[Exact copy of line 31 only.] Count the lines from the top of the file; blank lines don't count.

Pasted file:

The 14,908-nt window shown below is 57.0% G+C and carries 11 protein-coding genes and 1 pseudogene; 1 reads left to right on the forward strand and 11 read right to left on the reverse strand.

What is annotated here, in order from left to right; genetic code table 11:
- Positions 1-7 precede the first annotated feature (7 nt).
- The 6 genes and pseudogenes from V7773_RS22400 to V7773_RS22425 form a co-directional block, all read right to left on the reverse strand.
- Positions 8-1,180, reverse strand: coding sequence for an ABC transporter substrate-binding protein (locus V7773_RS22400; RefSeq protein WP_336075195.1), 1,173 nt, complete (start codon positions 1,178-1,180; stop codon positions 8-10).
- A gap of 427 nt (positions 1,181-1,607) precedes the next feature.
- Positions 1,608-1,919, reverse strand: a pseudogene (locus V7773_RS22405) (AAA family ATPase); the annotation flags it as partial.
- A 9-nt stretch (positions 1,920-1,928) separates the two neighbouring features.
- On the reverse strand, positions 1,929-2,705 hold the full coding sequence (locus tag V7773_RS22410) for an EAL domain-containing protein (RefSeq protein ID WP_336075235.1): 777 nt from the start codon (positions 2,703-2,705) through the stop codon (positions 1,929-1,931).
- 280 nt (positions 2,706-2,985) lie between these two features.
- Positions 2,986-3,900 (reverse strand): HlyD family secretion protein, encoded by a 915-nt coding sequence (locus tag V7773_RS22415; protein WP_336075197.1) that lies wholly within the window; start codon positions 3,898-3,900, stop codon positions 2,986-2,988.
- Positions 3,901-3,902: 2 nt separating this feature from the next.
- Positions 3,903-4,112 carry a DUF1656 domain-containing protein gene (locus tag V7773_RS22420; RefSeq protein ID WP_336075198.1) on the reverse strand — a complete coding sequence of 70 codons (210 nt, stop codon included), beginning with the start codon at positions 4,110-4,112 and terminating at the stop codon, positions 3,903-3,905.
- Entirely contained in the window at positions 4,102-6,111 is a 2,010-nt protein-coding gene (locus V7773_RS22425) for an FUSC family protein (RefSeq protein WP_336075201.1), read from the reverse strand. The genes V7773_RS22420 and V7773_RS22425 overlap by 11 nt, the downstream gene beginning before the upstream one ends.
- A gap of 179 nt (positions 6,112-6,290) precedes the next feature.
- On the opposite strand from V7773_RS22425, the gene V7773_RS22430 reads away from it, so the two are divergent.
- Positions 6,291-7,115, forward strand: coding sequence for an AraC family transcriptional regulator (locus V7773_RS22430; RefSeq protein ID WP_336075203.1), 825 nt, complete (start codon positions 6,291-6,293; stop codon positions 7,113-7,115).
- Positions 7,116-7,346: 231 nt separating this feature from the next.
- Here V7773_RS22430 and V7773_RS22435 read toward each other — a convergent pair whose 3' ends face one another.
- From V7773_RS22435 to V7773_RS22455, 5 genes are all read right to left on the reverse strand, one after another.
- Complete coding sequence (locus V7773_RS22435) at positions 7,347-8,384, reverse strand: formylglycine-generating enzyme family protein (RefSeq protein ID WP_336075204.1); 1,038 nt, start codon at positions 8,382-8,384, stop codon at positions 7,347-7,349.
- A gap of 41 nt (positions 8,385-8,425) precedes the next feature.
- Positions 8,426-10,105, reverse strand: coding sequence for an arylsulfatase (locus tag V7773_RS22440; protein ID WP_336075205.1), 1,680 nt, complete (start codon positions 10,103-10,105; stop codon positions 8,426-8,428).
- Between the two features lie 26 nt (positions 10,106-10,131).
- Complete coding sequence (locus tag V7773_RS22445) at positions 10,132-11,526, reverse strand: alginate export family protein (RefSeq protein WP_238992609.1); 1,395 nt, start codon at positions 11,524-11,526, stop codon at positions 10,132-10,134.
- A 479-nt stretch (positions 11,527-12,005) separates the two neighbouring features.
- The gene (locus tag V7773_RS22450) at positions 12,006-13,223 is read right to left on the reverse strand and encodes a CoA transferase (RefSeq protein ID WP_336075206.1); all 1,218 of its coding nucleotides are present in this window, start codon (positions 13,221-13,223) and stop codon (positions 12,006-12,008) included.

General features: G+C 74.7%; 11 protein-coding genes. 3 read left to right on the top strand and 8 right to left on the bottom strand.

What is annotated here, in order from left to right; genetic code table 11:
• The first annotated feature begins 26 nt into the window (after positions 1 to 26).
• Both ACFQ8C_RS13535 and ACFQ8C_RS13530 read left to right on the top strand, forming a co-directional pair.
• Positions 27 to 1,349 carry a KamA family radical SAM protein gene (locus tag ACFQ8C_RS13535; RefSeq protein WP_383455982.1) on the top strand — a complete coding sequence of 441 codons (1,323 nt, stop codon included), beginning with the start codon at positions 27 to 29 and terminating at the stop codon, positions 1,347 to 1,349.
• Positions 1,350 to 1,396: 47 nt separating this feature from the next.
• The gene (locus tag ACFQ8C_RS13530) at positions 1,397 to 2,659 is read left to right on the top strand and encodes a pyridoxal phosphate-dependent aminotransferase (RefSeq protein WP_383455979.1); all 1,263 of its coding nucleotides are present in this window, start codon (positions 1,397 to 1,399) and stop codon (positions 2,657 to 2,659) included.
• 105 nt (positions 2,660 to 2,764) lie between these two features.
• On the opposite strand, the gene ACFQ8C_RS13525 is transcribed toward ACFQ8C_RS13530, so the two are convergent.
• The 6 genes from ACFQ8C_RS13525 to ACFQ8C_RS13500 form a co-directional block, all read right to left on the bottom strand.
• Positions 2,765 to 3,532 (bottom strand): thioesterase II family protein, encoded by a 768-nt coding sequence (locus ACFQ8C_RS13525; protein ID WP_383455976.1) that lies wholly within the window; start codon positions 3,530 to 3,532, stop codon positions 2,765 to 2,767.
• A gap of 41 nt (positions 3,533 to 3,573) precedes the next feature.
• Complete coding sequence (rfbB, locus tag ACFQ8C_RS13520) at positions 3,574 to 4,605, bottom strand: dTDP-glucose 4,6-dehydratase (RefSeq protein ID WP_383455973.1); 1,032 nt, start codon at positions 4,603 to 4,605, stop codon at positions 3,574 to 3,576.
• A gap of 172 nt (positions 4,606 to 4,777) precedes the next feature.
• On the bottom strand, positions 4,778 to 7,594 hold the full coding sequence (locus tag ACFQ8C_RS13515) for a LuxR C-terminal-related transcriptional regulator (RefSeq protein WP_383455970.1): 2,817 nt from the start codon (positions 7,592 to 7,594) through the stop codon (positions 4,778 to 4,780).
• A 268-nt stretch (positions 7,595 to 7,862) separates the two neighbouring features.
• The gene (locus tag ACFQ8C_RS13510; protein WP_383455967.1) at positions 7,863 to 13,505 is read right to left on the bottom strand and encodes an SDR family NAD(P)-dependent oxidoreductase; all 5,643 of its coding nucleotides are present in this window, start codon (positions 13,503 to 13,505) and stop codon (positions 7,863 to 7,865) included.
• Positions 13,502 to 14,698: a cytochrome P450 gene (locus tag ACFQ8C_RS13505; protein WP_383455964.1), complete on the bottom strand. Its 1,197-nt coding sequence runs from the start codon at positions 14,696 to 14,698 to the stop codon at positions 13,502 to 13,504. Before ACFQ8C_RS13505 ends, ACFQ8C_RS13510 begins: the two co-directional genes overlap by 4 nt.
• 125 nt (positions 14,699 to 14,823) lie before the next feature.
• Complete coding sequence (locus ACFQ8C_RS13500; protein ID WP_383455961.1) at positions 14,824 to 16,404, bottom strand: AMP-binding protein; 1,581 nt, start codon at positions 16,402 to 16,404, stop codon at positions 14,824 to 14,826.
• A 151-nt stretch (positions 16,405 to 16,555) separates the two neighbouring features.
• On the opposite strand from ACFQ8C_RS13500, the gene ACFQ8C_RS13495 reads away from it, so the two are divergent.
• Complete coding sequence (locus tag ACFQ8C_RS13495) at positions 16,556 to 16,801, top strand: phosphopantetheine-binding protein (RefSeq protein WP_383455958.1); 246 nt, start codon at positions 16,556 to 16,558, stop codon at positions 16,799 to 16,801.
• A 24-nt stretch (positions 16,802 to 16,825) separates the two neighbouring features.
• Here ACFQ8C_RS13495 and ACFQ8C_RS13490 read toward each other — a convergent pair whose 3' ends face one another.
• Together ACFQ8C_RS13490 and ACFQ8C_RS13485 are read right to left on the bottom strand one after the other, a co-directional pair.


• Both ACFQ8C_RS13535 and ACFQ8C_RS13530 read left to right on the top strand, forming a co-directional pair.